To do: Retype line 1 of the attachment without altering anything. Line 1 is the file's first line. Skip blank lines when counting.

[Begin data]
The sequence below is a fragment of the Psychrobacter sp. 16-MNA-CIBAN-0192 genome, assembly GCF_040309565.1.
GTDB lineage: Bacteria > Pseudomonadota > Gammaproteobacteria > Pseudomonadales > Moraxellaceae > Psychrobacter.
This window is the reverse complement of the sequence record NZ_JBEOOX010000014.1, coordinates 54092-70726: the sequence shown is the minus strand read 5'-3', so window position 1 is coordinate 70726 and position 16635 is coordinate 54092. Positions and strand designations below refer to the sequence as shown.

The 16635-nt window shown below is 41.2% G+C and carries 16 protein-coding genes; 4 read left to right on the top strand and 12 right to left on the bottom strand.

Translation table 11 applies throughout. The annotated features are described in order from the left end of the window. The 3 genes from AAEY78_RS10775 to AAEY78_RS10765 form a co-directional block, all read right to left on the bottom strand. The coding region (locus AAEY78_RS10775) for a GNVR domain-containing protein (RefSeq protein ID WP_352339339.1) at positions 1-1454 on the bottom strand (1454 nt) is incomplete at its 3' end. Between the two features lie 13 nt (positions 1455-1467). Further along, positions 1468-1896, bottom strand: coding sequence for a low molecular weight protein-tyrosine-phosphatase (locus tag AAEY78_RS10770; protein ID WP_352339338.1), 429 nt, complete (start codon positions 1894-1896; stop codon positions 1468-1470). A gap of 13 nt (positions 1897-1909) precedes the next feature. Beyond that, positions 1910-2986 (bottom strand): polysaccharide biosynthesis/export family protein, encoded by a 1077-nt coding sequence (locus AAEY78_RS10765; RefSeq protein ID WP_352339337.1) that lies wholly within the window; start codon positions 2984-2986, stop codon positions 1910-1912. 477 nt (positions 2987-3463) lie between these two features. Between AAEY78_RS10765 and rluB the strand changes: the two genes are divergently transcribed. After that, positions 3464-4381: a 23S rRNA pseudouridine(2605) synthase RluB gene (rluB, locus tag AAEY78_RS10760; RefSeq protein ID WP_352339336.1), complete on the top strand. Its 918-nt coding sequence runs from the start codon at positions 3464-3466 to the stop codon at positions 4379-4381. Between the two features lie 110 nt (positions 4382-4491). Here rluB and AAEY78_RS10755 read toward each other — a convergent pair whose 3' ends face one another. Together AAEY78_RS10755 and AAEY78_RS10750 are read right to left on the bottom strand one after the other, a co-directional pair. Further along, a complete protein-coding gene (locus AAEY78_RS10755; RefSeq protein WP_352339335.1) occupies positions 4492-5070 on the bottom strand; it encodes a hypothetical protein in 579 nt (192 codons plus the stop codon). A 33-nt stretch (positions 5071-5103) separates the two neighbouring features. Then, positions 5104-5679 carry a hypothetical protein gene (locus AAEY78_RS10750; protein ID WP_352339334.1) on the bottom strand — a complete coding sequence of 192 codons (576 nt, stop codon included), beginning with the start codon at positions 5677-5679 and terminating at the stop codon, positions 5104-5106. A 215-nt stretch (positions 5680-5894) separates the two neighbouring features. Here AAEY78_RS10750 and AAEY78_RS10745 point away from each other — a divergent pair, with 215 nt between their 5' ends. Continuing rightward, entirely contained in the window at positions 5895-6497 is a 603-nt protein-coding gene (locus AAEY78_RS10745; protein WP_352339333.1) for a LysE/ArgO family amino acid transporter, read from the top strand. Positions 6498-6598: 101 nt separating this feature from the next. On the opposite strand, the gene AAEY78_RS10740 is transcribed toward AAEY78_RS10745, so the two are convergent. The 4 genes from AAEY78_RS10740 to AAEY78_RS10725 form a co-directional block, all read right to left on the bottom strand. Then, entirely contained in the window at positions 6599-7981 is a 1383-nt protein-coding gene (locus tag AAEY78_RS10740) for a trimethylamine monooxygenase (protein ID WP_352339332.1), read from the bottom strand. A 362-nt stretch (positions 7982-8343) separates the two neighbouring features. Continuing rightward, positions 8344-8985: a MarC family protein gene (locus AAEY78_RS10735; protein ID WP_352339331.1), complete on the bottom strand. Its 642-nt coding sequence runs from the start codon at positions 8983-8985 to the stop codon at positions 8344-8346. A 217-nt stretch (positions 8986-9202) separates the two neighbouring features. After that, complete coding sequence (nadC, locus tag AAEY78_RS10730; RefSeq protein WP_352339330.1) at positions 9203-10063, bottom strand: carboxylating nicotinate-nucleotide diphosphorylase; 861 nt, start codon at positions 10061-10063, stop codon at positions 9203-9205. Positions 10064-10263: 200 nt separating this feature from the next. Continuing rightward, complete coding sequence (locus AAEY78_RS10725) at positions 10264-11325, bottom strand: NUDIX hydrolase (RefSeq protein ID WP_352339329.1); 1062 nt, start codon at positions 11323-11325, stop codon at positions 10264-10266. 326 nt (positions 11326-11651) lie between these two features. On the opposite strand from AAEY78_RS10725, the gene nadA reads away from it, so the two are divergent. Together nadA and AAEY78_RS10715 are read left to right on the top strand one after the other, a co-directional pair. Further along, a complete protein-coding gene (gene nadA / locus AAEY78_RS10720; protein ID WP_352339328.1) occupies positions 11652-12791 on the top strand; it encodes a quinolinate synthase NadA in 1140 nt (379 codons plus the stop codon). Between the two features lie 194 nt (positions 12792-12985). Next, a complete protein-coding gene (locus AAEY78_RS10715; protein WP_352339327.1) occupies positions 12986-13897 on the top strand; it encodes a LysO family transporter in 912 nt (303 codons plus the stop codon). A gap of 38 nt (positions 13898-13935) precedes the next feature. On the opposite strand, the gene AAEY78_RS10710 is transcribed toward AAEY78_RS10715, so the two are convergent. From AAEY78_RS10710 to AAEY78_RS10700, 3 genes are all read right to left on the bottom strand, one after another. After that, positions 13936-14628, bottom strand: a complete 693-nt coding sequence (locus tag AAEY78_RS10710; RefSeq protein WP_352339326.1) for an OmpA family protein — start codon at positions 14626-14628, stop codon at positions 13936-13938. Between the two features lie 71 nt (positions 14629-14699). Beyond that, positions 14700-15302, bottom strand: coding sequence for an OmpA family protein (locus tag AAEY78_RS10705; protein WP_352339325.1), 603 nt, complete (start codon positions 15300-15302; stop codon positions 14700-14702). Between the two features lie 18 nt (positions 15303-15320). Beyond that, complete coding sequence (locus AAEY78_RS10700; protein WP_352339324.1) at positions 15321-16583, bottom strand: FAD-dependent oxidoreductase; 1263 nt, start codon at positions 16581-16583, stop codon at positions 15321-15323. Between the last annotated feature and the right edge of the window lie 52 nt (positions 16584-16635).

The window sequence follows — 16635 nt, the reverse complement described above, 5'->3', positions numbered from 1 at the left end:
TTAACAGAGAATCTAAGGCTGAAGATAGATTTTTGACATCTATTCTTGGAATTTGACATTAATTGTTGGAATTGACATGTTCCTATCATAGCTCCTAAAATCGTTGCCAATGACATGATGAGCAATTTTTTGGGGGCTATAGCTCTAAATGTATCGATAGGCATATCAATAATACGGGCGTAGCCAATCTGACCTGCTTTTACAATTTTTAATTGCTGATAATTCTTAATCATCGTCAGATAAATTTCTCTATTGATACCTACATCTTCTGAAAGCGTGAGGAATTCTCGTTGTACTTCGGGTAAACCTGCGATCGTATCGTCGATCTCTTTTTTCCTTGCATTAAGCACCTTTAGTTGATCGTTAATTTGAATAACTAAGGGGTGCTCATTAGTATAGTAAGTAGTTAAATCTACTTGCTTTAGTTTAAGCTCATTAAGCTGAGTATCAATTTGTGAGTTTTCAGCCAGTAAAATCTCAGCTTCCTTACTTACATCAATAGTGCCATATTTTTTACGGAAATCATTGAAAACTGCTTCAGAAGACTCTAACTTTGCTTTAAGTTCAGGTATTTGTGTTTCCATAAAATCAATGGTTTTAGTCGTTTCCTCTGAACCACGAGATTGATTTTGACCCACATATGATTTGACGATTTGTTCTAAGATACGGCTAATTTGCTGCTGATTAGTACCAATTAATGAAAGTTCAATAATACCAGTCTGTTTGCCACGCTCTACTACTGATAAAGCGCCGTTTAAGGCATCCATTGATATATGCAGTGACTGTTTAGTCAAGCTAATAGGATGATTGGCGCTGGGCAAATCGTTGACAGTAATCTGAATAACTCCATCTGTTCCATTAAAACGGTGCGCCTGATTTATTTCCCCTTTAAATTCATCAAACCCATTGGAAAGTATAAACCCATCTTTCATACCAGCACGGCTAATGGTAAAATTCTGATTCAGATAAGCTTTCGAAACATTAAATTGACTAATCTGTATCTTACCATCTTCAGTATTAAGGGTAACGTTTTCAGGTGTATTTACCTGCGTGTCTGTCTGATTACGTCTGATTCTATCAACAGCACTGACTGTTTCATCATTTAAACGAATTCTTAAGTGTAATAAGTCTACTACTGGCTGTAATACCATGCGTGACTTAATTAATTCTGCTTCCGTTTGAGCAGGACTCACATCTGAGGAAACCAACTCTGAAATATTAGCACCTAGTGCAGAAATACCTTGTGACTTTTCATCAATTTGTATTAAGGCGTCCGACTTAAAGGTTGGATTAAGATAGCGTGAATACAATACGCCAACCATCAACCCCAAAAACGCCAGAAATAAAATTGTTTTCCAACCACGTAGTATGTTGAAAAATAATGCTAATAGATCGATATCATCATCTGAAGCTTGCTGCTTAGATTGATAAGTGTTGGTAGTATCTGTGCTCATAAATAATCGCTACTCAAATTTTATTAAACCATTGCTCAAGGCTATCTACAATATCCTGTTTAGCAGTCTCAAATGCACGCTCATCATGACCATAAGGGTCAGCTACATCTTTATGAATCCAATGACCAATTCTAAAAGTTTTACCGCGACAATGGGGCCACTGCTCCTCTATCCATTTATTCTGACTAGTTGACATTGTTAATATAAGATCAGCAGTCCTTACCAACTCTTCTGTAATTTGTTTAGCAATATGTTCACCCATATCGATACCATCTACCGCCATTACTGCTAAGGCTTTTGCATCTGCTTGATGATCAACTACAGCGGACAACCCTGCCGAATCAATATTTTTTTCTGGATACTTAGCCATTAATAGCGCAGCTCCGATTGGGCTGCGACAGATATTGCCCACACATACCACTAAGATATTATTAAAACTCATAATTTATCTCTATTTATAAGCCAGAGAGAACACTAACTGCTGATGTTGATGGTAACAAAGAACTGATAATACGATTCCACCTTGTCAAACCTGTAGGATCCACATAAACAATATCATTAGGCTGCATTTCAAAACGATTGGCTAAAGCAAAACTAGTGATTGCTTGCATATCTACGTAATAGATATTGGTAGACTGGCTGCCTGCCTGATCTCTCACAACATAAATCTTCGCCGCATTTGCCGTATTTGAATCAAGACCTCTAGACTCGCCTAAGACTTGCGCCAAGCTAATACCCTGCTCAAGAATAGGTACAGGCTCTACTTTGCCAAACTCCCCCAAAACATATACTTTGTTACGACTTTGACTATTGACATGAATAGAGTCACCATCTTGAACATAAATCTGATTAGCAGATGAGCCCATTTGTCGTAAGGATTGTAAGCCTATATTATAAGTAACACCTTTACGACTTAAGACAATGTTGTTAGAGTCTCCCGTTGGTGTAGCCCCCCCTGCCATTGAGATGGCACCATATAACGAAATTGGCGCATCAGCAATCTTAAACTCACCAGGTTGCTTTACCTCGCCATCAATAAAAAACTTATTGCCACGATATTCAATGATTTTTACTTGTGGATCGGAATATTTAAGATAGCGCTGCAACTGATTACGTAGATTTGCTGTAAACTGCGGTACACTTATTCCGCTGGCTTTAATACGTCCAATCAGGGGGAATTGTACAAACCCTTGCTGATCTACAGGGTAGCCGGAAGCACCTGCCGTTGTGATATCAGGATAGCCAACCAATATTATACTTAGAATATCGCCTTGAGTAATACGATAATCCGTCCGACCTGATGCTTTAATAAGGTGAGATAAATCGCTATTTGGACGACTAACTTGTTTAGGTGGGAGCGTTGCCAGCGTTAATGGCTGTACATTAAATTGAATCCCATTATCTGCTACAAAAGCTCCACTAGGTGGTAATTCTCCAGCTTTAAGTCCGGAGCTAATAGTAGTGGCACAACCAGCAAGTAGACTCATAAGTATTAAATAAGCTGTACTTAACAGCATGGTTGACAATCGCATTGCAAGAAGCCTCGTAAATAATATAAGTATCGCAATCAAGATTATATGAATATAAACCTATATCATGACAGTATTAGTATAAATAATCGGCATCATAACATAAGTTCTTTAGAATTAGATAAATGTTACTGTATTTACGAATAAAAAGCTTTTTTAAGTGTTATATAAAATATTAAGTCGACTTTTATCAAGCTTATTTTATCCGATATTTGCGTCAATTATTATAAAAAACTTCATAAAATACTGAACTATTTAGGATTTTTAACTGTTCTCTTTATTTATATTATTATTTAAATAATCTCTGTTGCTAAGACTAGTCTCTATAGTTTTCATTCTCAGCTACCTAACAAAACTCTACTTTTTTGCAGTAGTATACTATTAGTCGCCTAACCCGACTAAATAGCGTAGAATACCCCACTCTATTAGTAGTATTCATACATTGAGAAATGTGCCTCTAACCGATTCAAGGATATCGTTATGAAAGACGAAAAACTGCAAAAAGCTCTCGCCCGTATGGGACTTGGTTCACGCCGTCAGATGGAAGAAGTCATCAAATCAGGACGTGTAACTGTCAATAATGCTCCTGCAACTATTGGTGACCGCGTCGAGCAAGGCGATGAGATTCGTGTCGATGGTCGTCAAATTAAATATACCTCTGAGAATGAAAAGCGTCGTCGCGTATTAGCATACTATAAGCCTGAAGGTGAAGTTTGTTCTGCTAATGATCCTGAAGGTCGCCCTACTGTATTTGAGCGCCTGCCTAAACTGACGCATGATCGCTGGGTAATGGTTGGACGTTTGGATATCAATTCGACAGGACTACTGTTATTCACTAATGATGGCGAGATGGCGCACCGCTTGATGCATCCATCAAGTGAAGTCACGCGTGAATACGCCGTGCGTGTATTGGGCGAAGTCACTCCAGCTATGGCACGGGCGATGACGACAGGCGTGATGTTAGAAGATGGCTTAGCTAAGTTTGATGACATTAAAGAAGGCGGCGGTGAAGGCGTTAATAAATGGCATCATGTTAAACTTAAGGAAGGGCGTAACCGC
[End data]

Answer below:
The sequence below is a fragment of the Psychrobacter sp. 16-MNA-CIBAN-0192 genome, assembly GCF_040309565.1.